Samples of 10 flies (males or females separately) were weighed and crushed in 800 μl of PBT (PBS and 0.1% Triton X-100). An amount of the supernatant (100 μl) was added to 200 μl of reagent (Triglyceride LiquiColor mono-reagent, Stanbio) or to 200 μl of deionized water, which was used as a baseline level. After 15 min incubation at 37°C, absorbance was read at 500 nm and compared with a standard calibration curve. In parallel, protein levels were quantified in a second sample of 10 flies reared and treated under the same conditions. Flies were weighed and crushed in 100 μl of protein extraction buffer (deionized water, 4% SDS, 10% glycerol, 5% 2-mercaptoethanol). The mixture was vortexed for 1 min and incubated for 10 min at 70°C. An amount of PBT 0.1% (900 μl) was added, sonicated for 30 s and centrifuged (3 min, 17 000 g, room temperature). An amount of each sample (50 μl) was added to 1.5 ml of Bradford reagent (Sigma). Absorbance was read at 530 nm. A calibration curve was obtained using bovine serum albumin (BSA) as a standard.
Quantification of circulating trehalose levels was performed according to the method of Chen et al. (Chen et al., 2002), with slight modifications (Belgacem and Martin, 2006). Samples of 10 flies (males or females separately) were weighed and crushed in 250 μl of 0.25 mol l–1 Na2CO3 buffer and incubated in a 95°C water bath for 2 h to inactive all enzymes (trehalose is a non-reducing sugar resistant to temperature up to 100°C). An amount (150 μl) of 1 mol l–1 acetic acid and 600 μl of 0.25 mol l–1 sodium acetate (pH 5.2) were added and the solution was centrifuged (10 min, 12 500 g, 24°C). An amount (200 μl) of supernatant was incubated overnight at 37°C with 2μ l porcine kidney trehalase (Sigma) to convert trehalose into glucose. A sample (100 μl) of this solution was added to 1 ml of a glucose oxydase solution (Thermo Electron, Melbourne, Australia) and incubated for 20 min at 37°C. The glucose concentration was quantified at 520 nm and compared with a calibration curve.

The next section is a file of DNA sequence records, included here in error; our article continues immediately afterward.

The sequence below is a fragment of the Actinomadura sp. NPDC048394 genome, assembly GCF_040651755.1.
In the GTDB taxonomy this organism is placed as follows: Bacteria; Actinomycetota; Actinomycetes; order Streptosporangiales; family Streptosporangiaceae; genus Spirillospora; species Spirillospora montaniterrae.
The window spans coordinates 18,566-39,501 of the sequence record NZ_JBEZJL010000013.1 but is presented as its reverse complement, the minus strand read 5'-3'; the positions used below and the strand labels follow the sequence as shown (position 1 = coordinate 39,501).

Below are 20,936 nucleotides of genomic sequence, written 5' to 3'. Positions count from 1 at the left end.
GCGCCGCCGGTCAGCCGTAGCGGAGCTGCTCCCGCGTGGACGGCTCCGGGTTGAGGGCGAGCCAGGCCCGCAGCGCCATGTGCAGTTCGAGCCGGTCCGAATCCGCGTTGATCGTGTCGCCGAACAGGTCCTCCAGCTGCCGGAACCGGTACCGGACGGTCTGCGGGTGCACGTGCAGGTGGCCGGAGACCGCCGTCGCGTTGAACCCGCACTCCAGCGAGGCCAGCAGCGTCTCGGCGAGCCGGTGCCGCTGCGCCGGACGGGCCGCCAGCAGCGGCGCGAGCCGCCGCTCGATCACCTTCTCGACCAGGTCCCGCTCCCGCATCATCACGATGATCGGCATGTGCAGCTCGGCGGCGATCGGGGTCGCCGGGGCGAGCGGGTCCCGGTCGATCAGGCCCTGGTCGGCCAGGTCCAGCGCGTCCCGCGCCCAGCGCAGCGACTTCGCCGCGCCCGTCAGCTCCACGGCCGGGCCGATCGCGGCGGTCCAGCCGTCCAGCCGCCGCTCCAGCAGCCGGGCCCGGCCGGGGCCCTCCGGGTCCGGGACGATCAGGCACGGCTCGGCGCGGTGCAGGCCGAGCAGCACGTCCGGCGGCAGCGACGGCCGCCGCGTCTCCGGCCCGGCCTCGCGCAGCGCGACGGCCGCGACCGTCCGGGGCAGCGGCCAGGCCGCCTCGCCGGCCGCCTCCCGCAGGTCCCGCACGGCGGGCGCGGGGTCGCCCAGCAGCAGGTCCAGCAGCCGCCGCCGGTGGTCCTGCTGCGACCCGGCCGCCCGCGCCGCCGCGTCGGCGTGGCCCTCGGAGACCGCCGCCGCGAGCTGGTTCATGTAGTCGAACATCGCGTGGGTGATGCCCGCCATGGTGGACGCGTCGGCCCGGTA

Immunohistochemistry and Hematoxylin-Eosin (HE) staining
Adult heads were fixed (Carnoy) for mass histology and embedded in paraffin, as previously described (Belgacem and Martin, 2006). Sections (7 μm) were blocked for 1 h in normal horse serum (PBT: 1.5% PBS+0.1% Triton X-100). A primary anti-takeout antibody (1:500 in PBT), kindly provided by M. Rosbash (Sarov-Blat et al., 2000), was incubated overnight at 4°C. After PBT washing, a secondary antibody (anti-rat biotinylated; Vector Laboratories, Burlingame, CA, USA) was added (1:200 in PBT) for 1.5 h. Biotin-streptavidin coupled to peroxidase (Vectastain ABC kit; Vector Laboratories) was used with either diaminobenzidine (DAB) or Vector® VIP as chromogen to visualize the primary antibody.
Adult heads were fixed (Carnoy) for mass histology and embedded in paraffin, as previously described (Belgacem and Martin, 2006). Sections (7 μm) were deparaffinized by two successive xylene baths. After rehydration, slides were stained in Hematoxylin for 10 s and washed with water. Slides were then transferred in a solution of acid–alcohol (1 ml HCl in 200 ml ethanol) for 10 s and washed in water. Slides were then immersed in Eosin for 5 min and washed again in water. Finally, slides were gradually dehydrated and mounted in Entellan (Merck).
Electrophysiological recording of the taste neurons